“What happened?” I asked.

“Well, I told him I was out checking cows and I saw these two guys hunting on my land without permission, so I drove down the field and told them to get in the truck, and I was hauling your asses out of here, kicking you off my land, when I came across Mr.Warden. He asked me if I wanted to press charges, and I said no, I just want to get rid of them.”

About that time the warden has driven away, and we’re back at my vehicle, and we get out of his pickup and follow him over to the house, where we drink coffee and eat some of Claryce’s pie and have a good laugh. I’m not sure to this day if that is what he really did, but I know that all’s well that ends well, so I never did ask any more questions.

Larry on the ranch last fall

Larry loved horses, and he loved the Bad Lands, and he loved national parks. He traveled the country visiting national parks, including for four years as a member of the National Park Board (yes, there once was such a thing—I think it was called the National Parks Advisory Committee—and I think it was his friend Gary Williamson’s Georgia connections to Jimmy Carter that got him that appointment), one of the greatest perks in all of government. But he most enjoyed trailering his horse out to the Bad Lands, and he’d cuss at the ranchers who had the cheap grazing leases on the Little Missouri National Grasslands, dubbing them “Welfare Ranchers,” because what they paid to lease grazing land from the government was about half of what he paid his neighbors back home in Ward County.

Tributes are pouring in on social media. Here’s one of the best, from his grandson Jake, a student at Yale:

“Last night, I was with my dad, my aunts Susie and Vicky, and my grandma Claryce as my grandfather, Larry Erickson, died after a prolonged medical fight. It’s hard to comprehend that he’s no longer with us. Those who knew Larry know that he was mythic in stature and that the brilliance of his personality is hard to exaggerate (even, especially, as a grandson who loved him dearly). Many of you hold such stories. He was a rich political mind–ND State Democratic-NPL Chairman, member of the ND State Legislature, member of the National Park Service Board. He was often identified as the leader of what was called the “Minot Mafia” cohort of politicians. He was one of the true agrarian radicals (as Robert Carlson pointed out), an instigator of grassroots democracy and prairie fire populism, a fierce champion of unions, cooperatives, and cooperative ownership. He was chums with LBJ, delegate to the riotous 1968 Chicago Convention, and loved that damn three-legged dog, Tiffany. He instilled the beauty of the farm and the intense, hard values of progressivism. He inspired most of my hard questions about religion. His wit and brutal honesty terrified many and endeared him to many more. He despised disloyalty, cheap Christians and pieties, weakness of character. In short, he was to me and so many–without exaggeration–a prophet of the human spirit. My world is a shadow of its former self today. But, by God, he left a family that carries his spirit well, and we’re holding so close in love.”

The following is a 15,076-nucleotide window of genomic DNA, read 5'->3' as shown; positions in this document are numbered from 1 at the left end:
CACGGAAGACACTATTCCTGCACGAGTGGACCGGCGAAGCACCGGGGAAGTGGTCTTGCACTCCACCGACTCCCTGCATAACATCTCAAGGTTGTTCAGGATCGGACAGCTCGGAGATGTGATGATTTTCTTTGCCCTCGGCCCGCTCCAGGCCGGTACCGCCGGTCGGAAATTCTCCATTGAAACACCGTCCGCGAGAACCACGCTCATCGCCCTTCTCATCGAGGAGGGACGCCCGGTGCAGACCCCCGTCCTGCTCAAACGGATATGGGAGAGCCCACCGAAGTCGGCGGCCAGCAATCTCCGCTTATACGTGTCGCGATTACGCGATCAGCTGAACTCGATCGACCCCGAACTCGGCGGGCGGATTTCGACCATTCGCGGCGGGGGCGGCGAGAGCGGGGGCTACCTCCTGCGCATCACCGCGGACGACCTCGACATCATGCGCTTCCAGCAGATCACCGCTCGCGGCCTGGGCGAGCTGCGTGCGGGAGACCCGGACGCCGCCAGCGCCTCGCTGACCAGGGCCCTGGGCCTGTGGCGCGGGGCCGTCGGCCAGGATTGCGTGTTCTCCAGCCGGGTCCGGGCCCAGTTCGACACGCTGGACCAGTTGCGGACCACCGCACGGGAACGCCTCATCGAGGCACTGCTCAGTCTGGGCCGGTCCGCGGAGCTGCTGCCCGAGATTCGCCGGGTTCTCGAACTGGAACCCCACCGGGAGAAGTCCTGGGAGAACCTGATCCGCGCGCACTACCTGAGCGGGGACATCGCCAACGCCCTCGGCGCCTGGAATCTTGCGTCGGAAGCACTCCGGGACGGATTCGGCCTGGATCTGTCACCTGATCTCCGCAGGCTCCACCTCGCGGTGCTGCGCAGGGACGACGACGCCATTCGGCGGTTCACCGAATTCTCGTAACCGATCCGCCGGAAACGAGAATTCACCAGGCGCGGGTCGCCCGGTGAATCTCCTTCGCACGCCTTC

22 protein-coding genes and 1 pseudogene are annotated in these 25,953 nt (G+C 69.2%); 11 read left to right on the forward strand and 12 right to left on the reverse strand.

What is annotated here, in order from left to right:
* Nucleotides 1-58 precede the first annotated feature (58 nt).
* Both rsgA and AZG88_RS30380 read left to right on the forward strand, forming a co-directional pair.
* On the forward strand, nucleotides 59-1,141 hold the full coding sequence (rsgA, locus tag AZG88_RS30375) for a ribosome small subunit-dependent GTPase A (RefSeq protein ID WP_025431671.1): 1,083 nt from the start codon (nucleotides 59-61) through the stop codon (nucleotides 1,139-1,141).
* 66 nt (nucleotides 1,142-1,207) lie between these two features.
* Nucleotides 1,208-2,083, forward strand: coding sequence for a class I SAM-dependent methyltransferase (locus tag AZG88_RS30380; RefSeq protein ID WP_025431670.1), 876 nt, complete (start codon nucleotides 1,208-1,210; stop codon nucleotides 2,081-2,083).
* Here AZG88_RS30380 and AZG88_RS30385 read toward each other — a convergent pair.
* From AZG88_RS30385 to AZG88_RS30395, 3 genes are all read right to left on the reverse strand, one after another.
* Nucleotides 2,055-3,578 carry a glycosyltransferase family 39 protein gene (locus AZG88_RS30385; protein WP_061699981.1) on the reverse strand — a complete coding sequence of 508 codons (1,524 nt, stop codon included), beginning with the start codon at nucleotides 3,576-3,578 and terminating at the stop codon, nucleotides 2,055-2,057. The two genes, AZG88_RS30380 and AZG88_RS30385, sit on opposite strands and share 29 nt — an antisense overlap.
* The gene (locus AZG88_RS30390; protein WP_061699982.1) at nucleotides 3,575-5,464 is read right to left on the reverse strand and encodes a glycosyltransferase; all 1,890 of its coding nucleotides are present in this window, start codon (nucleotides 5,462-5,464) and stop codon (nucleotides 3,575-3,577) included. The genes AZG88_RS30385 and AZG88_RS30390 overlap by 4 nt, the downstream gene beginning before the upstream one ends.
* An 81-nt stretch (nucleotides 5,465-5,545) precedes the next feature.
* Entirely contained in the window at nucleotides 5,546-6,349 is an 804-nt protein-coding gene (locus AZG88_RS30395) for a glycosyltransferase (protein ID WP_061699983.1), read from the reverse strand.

Isn’t that something? There’s a lot of Larry in that boy. Here’s another from Alice Olson, longtime Democratic-NPL activist and the party’s candidate for Attorney General in 1980:

“All of my involvement with the ND Dem-NPL Party began with Larry Erickson. He and Scott Anderson sat us McCarthy activists down and explained what it would take for us to get the party to endorse Gene McCarthy. That didn’t happen, of course, but we won Cass County overwhelmingly and that certainly made everyone sit up and take notice. Lots of wonderful things followed, including proportional representation on the national convention delegation — ND was way ahead of the national party on this issue and we had Larry to thank for that. He seemed beyond enthusiastic about all the new young people coming into activism in 1967/68 and he welcomed us wisely and warmly.”

From fellow Minot-area farmer and former Democratic-NPL State Representative Bruce Anderson: